HUNTSVILLE, Alabama — In 1981, Philip Workman walked into a Wendy’s grill in Memphis, brandished a gun, and had a employees palm him a income out of a money drawer.
Cornered moments after by military officers in a dilemma of a parking lot, Workman dismissed a gun. A military officer fell.
In 2007, Workman was executed for that homicide.
Trouble is, says a Rev. Joseph Ingle, who will pronounce in Huntsville Tuesday, Workman’s gun is not a one that killed that military officer.
The officer, according to debate justification analyzed after Workman’s ‘82 trial, was killed by a kind of bullet that is in military pistols, not Workman’s. The officer, in short, appears to have been killed by another officer’s shot.
Ingle’s latest book, “The Inferno: A Southern Morality Tale,” chronicles what happened between that impulse in a parking lot and Workman’s execution by fatal injection 26 years later.
“It was flattering most a nightmare,” Ingle pronounced this week from his home bureau in Nashville. “If we ever consider a emanate of collateral punishment and a rapist probity complement aren’t politically fraught, we need to take another look. It is over appalling.”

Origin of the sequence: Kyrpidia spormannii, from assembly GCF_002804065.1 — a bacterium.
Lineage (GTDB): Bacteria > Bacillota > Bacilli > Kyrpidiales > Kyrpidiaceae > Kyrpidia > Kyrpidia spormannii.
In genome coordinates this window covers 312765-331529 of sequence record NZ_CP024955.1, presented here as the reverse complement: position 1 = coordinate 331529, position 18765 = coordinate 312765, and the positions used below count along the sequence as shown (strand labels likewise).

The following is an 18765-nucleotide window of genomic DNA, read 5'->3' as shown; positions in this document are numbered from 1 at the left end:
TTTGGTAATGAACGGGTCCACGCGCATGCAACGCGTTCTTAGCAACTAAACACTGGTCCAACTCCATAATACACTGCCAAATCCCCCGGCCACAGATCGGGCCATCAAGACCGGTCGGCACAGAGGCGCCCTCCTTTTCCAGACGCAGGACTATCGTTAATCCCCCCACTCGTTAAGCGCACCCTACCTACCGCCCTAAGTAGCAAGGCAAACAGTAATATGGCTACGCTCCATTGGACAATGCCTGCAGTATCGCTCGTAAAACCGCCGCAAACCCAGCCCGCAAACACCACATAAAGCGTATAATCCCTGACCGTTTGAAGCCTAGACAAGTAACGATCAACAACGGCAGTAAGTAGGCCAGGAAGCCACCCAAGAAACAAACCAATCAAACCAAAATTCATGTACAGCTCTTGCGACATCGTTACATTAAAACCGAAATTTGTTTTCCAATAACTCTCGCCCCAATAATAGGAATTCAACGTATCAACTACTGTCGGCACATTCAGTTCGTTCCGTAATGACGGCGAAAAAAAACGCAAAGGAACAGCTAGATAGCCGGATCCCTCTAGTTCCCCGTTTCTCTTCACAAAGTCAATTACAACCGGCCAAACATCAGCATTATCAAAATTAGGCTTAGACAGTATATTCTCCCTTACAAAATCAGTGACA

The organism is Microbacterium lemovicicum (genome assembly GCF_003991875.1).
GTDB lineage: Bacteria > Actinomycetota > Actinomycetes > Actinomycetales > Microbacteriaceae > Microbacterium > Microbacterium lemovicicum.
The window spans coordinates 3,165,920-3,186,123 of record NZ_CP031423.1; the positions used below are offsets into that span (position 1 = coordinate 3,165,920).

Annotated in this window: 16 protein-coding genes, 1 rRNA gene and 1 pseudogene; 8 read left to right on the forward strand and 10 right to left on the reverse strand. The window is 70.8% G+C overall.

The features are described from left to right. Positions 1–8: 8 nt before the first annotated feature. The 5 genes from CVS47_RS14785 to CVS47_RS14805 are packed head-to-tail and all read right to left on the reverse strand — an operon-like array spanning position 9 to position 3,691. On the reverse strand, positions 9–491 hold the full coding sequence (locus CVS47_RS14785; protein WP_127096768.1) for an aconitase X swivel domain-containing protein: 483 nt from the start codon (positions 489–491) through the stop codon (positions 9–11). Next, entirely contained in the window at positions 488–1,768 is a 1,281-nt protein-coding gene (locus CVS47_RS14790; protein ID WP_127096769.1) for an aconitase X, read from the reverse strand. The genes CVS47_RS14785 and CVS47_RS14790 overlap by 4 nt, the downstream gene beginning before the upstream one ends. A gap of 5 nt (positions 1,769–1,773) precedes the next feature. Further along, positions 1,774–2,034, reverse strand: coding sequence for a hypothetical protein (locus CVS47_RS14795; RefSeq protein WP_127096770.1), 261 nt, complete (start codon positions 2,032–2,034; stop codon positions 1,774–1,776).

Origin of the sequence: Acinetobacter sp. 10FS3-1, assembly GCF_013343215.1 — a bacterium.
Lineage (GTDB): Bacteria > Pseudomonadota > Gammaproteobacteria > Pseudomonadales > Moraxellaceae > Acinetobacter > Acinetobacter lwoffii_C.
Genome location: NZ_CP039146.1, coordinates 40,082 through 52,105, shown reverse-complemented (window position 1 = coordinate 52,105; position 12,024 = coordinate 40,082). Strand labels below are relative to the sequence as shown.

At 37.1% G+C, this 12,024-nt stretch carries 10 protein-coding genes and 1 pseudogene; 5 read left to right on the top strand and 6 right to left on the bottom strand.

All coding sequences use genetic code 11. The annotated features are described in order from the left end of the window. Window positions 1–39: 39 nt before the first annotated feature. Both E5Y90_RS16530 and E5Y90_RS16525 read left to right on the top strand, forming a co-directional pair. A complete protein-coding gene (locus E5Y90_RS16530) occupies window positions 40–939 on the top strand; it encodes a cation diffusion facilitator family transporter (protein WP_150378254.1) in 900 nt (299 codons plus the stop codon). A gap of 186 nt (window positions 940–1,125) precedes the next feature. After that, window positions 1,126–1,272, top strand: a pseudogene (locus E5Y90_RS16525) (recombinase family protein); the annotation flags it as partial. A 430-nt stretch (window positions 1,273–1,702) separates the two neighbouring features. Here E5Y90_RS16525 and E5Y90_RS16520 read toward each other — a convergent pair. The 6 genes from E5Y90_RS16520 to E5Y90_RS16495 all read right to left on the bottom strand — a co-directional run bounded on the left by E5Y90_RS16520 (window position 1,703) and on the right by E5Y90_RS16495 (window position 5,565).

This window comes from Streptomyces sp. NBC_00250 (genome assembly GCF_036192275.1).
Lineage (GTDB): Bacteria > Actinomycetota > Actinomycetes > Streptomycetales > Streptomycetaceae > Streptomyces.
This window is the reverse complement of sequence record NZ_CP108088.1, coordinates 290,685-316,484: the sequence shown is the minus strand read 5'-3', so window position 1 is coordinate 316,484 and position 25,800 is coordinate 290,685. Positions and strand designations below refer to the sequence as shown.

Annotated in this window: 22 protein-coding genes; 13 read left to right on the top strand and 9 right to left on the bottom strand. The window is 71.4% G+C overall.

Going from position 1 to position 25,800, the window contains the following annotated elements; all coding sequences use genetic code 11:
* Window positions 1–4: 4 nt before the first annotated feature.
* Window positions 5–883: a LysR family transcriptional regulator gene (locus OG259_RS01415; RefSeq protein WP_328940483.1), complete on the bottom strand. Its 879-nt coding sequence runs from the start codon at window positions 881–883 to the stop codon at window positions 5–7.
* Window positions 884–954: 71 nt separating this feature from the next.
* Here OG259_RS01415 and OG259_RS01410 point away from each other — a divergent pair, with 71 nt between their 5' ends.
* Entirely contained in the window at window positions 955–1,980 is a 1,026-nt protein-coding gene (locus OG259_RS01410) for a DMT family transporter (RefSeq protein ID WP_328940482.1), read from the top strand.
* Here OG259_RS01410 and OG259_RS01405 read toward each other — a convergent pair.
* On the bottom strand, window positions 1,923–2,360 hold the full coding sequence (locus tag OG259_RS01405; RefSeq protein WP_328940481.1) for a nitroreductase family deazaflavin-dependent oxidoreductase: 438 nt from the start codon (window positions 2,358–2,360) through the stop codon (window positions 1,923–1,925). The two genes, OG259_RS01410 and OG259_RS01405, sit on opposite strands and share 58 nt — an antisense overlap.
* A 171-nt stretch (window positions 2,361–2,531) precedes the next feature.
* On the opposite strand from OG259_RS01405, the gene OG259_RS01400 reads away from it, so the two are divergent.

Ingle himself never had taken a demeanour until his comparison year in seminary. That’s when, to prove a requirement, he began volunteering in a jail in Harlem for 20 hours a week for a year.
“Meeting those group usually altered my life,” Ingle said.
It also altered his ministry. Rather than take a United Church of Christ congregation, Ingle chose to turn a confident jail chaplain. He volunteers in Riverbend Maximum Security Prison in Nashville. From 1974 until 1983, he was a executive executive of a Southern Coalition on Jails and Prisons, a multi-state classification that sought to annul a genocide penalty.
Abolishing a censure creates clarity not usually to equivocate executing people for crimes they didn’t commit, though also in elementary dollars and cents.
“Nationally, there is a pierce divided from collateral punishment,” Ingle said, “but we don’t see that in a South. Since 1977, some-more than 93 percent of a executions in a U.S. have been in a South.”
And patterns for those executions follow disturbingly informed paths of secular discrimination.
“If we kill a white person, we are 11 times some-more expected to die for that crime than if we kill a black person,” Ingle said. “And it’s even worse if you’re a black chairman and we kill a white person. Then we are 22 times some-more expected to die.”
Ingle pronounced that a stream mood in a U.S. of distrusting supervision should extend to this issue.
“Think about it,” Ingle said. “We don’t trust a state with a taxes, and we’re going to trust a state to contend who lives or dies?”